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Role-Playing Games: Home

A guide to getting started with role-playing games.

An Introduction to Role-Playing Games

a picture of polyhedral dice

Curious about tabletop role-playing games, also known as RPGs, but not sure where to start? This guide will get you started on the basics!


Find out more about some of the popular RPG game systems below. Plus check out the further resources available through the library and how to find resources in your own community. Then use the other pages of this guide to tackle the basic rules of RPGs and a step-by-step on building a character.

When you've gone through this guide, be sure to check out the Gumberg Library of Things, which has the D&D Starter Set available for check-out! It comes with 5 pre-generated character sheets, 6-game dice, a rule book and a ready-to-go adventure called The Lost Mine of Phandelver.


What is an RPG?

In tabletop role-playing games, one player acts as the Game Manager, or GM, and leads the other players through the games. The rest of the players create one character each and play as that character. The GM describes the world to the players, usually based on RPG books like those available for Dungeons & Dragons or Pathfinder. The players then cooperate to make decisions, fight battles, and accomplish goals while the GM enforces the game roles. Actions often succeed or fail based on dice rolls and character scores.

Game Systems

The world of tabletop RPGs is limitless. Here are some suggestions of systems to help you get started. Once you have a grasp of basic rules, have fun and try your hand at creating your own world!


1. Dungeons & Dragons

Dungeons & Dragons is possibly the most well-known RPG system. It was designed by Gary Gygax and Dave Arneson in 1974. Part of D&D's appeal comes from the versatiliy in both setting and character design. Gumberg's Library of Things features a Dungeons & Dragons Starter Set. If you're interested in playing, be sure to stop by and check it out for a week.

For our purposes, because it's a popular game and the starter set is available through the Library of Things, a lot of what we'll talk about on this page will refer to D&D.


2. Pathfinder and Starfinder

Both of these systems are published by Paizo. Pathfinder is their fantasy-inspired world, and Starfinder is their science-fiction inspired world. You can find official game resources for Pathfinder as well as the rules for both Pathfinder and Starfinder on Paizo's website.


3. Warhammer 40,000

“Warhammer 40,000 is a tabletop game of dark, futuristic warfare that sees carnage erupt in a spectacular scale. Whether playing narrative battles with friends or leading your forces to victory in gaming tournaments, you’ll find that every tabletop battle you play is unique, exciting, and tells its own tales of havoc, horror, and heroism.” Dive into the 41st millennium on their website.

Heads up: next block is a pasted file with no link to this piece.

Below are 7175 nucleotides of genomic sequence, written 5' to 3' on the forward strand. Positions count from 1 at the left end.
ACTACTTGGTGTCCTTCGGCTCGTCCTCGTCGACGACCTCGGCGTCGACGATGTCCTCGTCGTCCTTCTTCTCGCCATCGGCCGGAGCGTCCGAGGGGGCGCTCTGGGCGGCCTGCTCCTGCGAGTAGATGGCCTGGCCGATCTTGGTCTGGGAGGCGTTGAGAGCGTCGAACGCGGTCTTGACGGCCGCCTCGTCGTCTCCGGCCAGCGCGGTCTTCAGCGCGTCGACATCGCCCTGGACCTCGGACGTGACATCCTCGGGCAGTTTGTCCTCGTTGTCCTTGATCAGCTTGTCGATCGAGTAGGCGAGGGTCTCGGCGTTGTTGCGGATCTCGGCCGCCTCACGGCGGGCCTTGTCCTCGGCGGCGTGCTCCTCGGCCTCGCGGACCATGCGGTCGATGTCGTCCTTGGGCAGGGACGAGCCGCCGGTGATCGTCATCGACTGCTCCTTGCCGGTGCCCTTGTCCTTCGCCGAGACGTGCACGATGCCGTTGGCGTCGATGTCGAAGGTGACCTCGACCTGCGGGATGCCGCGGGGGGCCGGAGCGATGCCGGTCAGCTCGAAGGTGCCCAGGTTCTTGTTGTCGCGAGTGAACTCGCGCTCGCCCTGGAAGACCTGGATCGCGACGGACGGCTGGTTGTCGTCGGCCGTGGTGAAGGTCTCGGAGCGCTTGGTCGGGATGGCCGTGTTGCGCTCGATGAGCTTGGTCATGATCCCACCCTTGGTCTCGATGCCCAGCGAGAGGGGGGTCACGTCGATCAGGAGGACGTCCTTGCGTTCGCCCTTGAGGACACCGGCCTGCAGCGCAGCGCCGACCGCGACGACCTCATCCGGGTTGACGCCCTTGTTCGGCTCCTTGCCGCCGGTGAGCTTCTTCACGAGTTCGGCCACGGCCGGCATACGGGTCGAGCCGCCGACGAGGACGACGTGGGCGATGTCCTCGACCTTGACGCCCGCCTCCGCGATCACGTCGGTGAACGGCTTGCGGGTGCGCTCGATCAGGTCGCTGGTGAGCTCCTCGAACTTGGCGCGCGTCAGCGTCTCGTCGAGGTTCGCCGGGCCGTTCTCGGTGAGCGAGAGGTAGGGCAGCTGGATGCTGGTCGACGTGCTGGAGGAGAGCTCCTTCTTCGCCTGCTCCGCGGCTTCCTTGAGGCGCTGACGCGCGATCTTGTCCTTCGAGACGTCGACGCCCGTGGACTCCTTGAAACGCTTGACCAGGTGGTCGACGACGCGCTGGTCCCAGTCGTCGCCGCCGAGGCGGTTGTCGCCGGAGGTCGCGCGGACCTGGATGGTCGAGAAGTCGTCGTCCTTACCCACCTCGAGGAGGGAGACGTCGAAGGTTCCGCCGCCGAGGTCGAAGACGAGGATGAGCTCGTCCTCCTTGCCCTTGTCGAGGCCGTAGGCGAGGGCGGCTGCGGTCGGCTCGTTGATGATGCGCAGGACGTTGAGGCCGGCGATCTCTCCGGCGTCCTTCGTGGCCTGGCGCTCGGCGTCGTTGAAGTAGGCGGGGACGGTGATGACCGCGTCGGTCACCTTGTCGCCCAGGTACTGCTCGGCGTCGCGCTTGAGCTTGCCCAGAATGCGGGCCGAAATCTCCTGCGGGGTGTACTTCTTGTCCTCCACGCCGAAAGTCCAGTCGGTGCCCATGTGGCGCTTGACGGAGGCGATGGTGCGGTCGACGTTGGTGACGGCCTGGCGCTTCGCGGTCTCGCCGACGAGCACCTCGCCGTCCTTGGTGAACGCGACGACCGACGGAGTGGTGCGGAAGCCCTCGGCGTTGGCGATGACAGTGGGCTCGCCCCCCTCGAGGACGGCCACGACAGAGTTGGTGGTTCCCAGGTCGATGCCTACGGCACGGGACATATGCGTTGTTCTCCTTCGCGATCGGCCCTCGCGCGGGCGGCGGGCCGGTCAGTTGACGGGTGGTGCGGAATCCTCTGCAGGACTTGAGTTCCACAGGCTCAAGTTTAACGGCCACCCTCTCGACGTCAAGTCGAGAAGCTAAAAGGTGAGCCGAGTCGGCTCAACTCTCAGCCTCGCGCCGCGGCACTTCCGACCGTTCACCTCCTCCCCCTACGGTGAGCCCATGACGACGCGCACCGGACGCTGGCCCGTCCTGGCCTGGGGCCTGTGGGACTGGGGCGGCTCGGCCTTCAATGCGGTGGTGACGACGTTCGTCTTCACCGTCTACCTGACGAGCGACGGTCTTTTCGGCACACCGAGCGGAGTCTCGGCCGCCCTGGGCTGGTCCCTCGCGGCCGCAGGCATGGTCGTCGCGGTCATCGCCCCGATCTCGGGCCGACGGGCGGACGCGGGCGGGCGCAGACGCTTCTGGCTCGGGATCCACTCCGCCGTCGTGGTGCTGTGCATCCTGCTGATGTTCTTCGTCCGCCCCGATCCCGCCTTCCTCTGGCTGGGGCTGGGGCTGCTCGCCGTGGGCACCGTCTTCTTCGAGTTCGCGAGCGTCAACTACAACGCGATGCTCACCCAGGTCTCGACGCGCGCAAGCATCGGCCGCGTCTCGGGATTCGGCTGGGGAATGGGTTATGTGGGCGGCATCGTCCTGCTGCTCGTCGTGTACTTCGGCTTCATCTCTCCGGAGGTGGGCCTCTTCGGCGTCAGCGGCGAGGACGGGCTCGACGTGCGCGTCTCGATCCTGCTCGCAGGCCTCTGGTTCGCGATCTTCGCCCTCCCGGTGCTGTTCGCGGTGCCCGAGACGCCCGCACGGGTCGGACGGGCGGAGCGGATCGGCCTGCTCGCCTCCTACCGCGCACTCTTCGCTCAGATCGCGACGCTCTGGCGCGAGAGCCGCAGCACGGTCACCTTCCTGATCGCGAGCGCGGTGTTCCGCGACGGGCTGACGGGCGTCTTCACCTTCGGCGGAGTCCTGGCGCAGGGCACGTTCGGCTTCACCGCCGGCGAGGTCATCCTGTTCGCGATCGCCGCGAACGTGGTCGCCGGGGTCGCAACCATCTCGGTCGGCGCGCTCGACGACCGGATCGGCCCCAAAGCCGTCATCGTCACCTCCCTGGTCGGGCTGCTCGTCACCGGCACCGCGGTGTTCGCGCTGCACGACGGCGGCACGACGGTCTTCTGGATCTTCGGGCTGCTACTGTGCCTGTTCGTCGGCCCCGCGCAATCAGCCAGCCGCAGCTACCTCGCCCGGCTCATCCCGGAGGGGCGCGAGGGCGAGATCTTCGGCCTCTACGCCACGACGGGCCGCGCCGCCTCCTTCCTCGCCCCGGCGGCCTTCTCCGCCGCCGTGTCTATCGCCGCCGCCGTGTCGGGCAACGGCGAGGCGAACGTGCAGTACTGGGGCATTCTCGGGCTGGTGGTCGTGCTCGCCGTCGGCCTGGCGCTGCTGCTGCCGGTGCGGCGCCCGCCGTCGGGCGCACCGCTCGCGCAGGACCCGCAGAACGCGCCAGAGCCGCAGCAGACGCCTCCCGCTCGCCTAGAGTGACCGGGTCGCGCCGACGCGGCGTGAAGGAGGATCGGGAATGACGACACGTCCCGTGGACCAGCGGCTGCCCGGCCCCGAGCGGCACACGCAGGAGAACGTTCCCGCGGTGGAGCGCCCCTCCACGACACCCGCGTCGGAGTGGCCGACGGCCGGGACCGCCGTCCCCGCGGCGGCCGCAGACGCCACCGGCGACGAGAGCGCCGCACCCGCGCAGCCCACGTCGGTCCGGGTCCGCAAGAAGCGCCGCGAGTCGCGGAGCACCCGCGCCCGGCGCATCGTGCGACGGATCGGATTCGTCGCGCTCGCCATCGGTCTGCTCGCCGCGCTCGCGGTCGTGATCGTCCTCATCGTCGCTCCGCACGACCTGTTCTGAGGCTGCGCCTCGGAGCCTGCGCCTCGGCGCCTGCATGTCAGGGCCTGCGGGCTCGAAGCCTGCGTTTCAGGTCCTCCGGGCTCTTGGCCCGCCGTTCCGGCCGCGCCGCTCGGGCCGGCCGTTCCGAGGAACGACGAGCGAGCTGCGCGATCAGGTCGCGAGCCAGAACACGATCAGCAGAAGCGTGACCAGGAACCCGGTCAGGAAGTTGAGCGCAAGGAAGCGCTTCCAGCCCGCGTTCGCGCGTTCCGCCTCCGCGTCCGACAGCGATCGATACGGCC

4. Call of Cthulu

If you're not interested in traditional fantasy or science-fiction settings, you might want to look at Call of Cthulu. First published in 1981, it takes inspiration from H. P. Lovecraft's story of the same name. Set in the 1920s, the game makes robust use of Lovecraft's weird world and monsters. Buy a starter set or a PDF of the basic rules on the Chaosium website.


5. Star Wars

With the popularity of both RPGs and Star Wars, it's no wonder they joined forces. There are multiple game systems within the Star Wars universe. You can experience the Rebellion against the Empire, live on the Edge of the Galaxy, or find out if you have what it takes to be a Jedi Knight. Get started with the beginner set to see if you like the system before hopping into new adventures from Fantasy Flight Games.


Looking for More?


Further Resources: E-books

Further Resources: Community and Online

One of the wonderful things about RPGs is you get to play with a group of your friends. However, sometimes it's hard to get a group together for regular games. In that case, here are some resources to help you connect with other RPG players.

  • The first place to start is Duquesne's own Tabletop Club.
  • Comic book stores often hold gaming nights and are happy to have newcomers. Use Comic Shop Locator to find a comic shop near you. 
  • Regular bookstores like Barnes & Noble or independent bookstores sometimes hold gaming nights, too. Find your local B&N or indie bookstore.